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The International Human Rights MovementA History$
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Aryeh Neier

Print publication date: 2012

Print ISBN-13: 9780691135151

Published to Princeton Scholarship Online: October 2017

DOI: 10.23943/princeton/9780691135151.001.0001

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International Human Rights Law

International Human Rights Law

(p.93) 4 International Human Rights Law
The International Human Rights Movement

Aryeh Neier

Princeton University Press

This chapter focuses on the two sources of international law: custom and treaties. Customary international law is the term used to describe rules that are so widely accepted and so deeply held that they help to define what it means to belong to a civilized society. The question of whether customary international law is binding on the United States came before the U.S. Supreme Court as long ago as 1900 in a case called Paquete Habana. Whereas treaty law often covers the same ground as customary international law. Torture is forbidden by customary international law, for example, and prohibitions against torture are also set forth in several multilateral treaties. The effect is to reinforce recognition that a particular norm set forth in a treaty has the status of customary law.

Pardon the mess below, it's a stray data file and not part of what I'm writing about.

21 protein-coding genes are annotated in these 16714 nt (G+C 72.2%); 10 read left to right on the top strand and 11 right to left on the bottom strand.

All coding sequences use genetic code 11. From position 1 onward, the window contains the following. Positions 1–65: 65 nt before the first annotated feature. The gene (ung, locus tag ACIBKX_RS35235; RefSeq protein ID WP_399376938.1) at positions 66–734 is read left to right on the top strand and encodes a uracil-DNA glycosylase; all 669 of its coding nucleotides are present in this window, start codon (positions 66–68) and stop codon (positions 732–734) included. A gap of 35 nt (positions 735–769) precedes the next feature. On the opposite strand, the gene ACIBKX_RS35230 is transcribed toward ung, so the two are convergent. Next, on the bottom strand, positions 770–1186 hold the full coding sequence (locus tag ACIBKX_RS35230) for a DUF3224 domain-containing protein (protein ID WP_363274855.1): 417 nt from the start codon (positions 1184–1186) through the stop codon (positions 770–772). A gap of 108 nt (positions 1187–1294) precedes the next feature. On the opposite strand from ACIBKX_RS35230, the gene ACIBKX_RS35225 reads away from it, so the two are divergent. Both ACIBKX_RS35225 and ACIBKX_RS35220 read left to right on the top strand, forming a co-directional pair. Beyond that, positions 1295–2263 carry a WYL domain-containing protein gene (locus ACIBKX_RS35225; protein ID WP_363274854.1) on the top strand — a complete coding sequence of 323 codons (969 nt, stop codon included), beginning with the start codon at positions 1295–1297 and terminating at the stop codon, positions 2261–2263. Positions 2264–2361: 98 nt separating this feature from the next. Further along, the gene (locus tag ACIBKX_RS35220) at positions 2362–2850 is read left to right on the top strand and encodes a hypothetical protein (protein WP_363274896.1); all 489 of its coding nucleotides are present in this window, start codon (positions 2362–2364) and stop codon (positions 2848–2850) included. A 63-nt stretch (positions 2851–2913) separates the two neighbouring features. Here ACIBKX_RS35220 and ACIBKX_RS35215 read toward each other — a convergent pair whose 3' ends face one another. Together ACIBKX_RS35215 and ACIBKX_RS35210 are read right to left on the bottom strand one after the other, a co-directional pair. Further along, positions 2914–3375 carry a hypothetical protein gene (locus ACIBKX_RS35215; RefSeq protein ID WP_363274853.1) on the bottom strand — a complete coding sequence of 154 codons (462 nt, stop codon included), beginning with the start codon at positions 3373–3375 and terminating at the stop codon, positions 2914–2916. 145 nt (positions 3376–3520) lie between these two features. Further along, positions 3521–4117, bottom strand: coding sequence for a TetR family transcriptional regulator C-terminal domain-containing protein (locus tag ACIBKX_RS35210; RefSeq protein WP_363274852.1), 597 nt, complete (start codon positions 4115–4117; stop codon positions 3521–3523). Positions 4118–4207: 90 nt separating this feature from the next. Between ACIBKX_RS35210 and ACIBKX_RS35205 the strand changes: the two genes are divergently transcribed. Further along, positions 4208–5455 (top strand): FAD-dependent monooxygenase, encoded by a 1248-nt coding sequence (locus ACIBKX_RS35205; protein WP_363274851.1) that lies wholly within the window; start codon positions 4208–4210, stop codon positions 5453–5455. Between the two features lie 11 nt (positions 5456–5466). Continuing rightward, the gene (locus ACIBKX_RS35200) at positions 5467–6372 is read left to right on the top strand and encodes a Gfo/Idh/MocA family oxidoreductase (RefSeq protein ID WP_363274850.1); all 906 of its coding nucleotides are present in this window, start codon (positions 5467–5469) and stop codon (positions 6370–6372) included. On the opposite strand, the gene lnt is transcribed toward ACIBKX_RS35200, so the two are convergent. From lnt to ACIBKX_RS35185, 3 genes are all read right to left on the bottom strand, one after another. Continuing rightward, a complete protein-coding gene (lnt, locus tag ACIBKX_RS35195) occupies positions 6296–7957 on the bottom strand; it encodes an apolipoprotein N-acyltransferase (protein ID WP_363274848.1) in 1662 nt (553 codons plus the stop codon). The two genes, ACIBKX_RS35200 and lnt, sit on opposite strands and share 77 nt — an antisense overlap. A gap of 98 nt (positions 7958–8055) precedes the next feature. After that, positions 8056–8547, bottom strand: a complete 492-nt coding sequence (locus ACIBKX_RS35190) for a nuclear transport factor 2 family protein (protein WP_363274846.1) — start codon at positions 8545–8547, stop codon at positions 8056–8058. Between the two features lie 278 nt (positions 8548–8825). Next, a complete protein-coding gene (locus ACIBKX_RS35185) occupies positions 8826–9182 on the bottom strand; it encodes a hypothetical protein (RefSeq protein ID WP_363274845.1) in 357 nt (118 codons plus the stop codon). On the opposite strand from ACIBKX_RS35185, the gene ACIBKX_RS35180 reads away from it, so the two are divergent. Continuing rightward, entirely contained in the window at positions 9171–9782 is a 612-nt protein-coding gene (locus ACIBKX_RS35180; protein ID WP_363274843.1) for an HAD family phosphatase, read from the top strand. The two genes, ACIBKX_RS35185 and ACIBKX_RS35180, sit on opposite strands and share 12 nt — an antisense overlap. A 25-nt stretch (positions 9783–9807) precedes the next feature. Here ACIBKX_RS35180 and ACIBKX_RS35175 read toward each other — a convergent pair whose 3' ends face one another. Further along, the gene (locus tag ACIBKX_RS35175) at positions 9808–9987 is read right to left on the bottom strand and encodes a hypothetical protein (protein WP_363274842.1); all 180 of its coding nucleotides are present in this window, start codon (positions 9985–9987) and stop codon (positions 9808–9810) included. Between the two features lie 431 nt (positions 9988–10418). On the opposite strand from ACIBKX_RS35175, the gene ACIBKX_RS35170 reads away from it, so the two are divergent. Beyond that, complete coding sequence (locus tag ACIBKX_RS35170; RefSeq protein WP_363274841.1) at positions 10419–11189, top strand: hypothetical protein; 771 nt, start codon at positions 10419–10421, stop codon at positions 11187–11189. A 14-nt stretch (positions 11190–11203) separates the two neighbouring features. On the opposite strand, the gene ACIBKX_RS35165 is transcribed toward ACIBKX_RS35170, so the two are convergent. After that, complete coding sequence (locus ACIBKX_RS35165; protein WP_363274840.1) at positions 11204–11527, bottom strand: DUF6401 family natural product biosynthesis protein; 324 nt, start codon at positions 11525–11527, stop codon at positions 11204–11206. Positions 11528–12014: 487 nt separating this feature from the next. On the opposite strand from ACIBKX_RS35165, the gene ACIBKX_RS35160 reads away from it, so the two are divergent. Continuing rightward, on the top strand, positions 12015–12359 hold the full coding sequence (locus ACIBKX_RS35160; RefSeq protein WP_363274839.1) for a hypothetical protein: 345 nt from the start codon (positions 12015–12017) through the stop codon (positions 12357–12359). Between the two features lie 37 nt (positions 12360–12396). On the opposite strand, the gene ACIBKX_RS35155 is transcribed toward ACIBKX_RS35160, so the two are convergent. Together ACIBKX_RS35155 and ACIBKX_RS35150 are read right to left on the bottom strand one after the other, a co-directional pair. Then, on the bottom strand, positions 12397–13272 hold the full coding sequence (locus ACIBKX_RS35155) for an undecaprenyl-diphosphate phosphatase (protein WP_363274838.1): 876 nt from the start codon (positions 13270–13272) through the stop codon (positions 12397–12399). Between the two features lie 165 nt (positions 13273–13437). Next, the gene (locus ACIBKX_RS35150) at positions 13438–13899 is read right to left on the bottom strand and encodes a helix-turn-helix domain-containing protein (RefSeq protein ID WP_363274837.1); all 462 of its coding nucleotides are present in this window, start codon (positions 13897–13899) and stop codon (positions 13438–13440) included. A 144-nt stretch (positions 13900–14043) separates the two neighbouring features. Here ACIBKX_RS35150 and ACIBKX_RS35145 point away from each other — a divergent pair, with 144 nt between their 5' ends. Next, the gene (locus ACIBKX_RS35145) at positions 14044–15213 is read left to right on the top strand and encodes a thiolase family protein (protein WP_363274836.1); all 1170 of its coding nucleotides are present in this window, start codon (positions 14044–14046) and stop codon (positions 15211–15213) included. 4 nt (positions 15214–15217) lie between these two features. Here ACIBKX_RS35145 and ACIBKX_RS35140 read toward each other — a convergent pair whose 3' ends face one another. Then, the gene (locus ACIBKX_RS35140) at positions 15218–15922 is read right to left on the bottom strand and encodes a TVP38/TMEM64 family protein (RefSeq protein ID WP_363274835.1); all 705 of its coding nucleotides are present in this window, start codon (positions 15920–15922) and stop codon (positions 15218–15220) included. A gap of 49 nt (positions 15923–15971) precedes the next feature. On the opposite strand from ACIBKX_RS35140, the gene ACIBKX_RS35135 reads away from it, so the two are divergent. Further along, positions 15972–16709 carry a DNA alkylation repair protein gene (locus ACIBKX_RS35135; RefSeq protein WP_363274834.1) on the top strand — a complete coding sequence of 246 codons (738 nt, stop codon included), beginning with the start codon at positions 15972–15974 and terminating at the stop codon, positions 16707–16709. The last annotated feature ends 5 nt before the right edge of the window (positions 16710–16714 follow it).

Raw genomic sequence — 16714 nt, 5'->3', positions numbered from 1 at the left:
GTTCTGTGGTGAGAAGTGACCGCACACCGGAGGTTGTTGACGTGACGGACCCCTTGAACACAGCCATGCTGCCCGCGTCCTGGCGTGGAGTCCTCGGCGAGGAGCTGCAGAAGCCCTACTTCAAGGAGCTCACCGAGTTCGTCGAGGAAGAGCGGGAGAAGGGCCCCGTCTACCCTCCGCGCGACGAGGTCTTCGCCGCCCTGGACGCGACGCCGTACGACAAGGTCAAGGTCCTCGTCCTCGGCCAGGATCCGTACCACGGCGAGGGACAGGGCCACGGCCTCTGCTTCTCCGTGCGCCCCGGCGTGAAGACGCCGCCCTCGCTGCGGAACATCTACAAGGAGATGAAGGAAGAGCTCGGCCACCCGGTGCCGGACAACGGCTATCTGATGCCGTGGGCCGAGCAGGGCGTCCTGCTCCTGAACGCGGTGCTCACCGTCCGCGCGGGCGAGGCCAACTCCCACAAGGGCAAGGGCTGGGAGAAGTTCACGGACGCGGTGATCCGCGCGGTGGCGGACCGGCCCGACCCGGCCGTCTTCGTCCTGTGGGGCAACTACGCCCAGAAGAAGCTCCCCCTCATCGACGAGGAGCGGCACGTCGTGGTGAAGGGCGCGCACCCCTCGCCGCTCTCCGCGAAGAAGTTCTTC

Keywords:   international law, customary international law, treaty law, civilized society, U.S. Supreme Court, Paquete Habana, multilateral treaties

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